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Socially and Economically Disadvantaged Business Enterprise Fact Sheet

The Office of Minority and Women’s Business Enterprises (OMWBE) certifies small businesses owned by socially and economically disadvantaged persons.

What is the definition of a Socially and Economically Disadvantaged individual?

To qualify for certification, the primary owner(s) must be both socially and economically disadvantaged.

  1. A socially disadvantaged individual is a person subjected to racial or ethnic prejudice or cultural bias within American society because of his or her identity as a member of a group stemming from circumstances beyond her or his control.

    Some persons are presumed to be socially disadvantaged. For certification purposes, those persons are women and members of the following groups: Black/African American, Hispanic/Latino, Native American, Native Alaskan, Asian, Pacific Islander, or Native Hawaiian.

    Other persons who are not members of these groups may provide evidence of social disadvantage. These applications are evaluated on a case-by-case basis, and must include all of the following elements:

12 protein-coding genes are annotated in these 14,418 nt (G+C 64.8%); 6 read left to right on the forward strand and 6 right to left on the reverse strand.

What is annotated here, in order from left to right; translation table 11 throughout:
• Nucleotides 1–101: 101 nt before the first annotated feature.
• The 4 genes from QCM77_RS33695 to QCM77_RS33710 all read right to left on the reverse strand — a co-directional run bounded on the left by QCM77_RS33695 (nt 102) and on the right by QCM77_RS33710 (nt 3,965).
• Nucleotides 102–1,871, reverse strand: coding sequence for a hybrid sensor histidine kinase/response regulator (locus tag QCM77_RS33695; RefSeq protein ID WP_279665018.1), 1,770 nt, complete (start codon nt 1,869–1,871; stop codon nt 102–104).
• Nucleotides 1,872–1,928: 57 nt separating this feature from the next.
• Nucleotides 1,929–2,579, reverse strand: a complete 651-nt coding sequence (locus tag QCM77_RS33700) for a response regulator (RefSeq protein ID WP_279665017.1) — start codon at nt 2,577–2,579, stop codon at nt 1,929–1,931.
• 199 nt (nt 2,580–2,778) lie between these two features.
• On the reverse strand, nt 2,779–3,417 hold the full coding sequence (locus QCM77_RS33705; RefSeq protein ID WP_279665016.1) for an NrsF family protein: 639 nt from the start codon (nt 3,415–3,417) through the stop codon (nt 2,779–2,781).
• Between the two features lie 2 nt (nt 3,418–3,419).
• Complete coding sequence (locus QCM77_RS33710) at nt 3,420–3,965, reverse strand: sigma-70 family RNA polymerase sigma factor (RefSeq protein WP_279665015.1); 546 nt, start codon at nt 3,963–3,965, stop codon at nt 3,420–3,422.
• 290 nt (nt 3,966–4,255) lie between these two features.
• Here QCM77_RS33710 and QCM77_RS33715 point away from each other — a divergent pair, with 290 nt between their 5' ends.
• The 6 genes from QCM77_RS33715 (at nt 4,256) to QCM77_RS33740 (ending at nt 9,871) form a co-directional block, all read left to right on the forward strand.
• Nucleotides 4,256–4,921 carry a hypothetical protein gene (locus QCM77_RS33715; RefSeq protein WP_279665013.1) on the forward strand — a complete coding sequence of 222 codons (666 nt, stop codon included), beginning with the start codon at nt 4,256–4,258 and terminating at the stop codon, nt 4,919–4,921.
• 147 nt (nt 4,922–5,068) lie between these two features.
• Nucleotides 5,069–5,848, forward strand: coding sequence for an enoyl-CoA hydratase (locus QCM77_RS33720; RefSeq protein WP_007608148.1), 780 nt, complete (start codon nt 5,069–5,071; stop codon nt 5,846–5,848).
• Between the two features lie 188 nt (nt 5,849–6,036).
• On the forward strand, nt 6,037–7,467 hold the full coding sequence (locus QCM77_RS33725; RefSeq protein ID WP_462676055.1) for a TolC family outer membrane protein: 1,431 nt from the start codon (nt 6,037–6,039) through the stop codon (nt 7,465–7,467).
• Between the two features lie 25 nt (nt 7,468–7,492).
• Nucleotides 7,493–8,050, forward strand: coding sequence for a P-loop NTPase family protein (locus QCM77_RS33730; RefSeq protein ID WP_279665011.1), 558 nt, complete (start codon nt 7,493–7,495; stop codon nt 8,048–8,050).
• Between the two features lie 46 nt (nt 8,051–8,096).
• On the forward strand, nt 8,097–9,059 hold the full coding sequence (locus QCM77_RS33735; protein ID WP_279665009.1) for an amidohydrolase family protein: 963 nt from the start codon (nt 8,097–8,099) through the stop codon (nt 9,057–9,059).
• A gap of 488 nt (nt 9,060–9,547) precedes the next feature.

1. At least one objective distinguishing feature that has contributed to social disadvantage.

    2. Personal experiences of substantial and chronic social disadvantage in American society.

    3. Negative impacts on entry into business or advancement in business.

  2. An economically disadvantaged individual is a person whose ability to compete in business has been impaired due to diminished capital and credit opportunities, as compared to others in the same or similar line of business who are not socially disadvantaged.

    The owners’ personal net worth generally may not exceed $1.32 million. This does not include equity in the owners’ personal residence or business for which the person is applying for certification.

    Please see the OMWBE’s personal net worth fact sheet for more information.

Applicable federal and state rules